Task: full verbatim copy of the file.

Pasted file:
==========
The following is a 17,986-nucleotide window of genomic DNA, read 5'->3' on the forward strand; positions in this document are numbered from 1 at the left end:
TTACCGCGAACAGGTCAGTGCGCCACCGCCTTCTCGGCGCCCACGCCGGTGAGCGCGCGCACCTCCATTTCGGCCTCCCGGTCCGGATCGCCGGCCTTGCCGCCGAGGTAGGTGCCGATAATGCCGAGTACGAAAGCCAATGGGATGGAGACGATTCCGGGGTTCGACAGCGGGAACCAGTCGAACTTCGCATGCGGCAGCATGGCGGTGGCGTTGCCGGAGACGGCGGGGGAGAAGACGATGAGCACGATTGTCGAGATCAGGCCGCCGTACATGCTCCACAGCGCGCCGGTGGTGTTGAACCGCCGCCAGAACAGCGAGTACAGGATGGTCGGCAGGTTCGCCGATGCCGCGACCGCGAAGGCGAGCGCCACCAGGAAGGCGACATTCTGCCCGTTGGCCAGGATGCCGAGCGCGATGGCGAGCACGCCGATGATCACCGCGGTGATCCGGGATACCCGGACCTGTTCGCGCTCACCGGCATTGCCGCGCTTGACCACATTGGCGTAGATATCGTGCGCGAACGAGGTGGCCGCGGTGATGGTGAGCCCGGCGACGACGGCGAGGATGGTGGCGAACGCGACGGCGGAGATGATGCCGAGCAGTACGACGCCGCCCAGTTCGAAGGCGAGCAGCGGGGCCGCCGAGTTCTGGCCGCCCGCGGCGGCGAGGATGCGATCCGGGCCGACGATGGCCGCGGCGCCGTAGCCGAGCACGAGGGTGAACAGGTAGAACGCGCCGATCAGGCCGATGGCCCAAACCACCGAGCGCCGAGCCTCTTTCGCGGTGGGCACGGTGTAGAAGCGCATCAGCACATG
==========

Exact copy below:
The following is a 17,986-nucleotide window of genomic DNA, read 5'->3' on the forward strand; positions in this document are numbered from 1 at the left end:
TTACCGCGAACAGGTCAGTGCGCCACCGCCTTCTCGGCGCCCACGCCGGTGAGCGCGCGCACCTCCATTTCGGCCTCCCGGTCCGGATCGCCGGCCTTGCCGCCGAGGTAGGTGCCGATAATGCCGAGTACGAAAGCCAATGGGATGGAGACGATTCCGGGGTTCGACAGCGGGAACCAGTCGAACTTCGCATGCGGCAGCATGGCGGTGGCGTTGCCGGAGACGGCGGGGGAGAAGACGATGAGCACGATTGTCGAGATCAGGCCGCCGTACATGCTCCACAGCGCGCCGGTGGTGTTGAACCGCCGCCAGAACAGCGAGTACAGGATGGTCGGCAGGTTCGCCGATGCCGCGACCGCGAAGGCGAGCGCCACCAGGAAGGCGACATTCTGCCCGTTGGCCAGGATGCCGAGCGCGATGGCGAGCACGCCGATGATCACCGCGGTGATCCGGGATACCCGGACCTGTTCGCGCTCACCGGCATTGCCGCGCTTGACCACATTGGCGTAGATATCGTGCGCGAACGAGGTGGCCGCGGTGATGGTGAGCCCGGCGACGACGGCGAGGATGGTGGCGAACGCGACGGCGGAGATGATGCCGAGCAGTACGACGCCGCCCAGTTCGAAGGCGAGCAGCGGGGCCGCCGAGTTCTGGCCGCCCGCGGCGGCGAGGATGCGATCCGGGCCGACGATGGCCGCGGCGCCGTAGCCGAGCACGAGGGTGAACAGGTAGAACGCGCCGATCAGGCCGATGGCCCAAACCACCGAGCGCCGAGCCTCTTTCGCGGTGGGCACGGTGTAGAAGCGCATCAGCACATG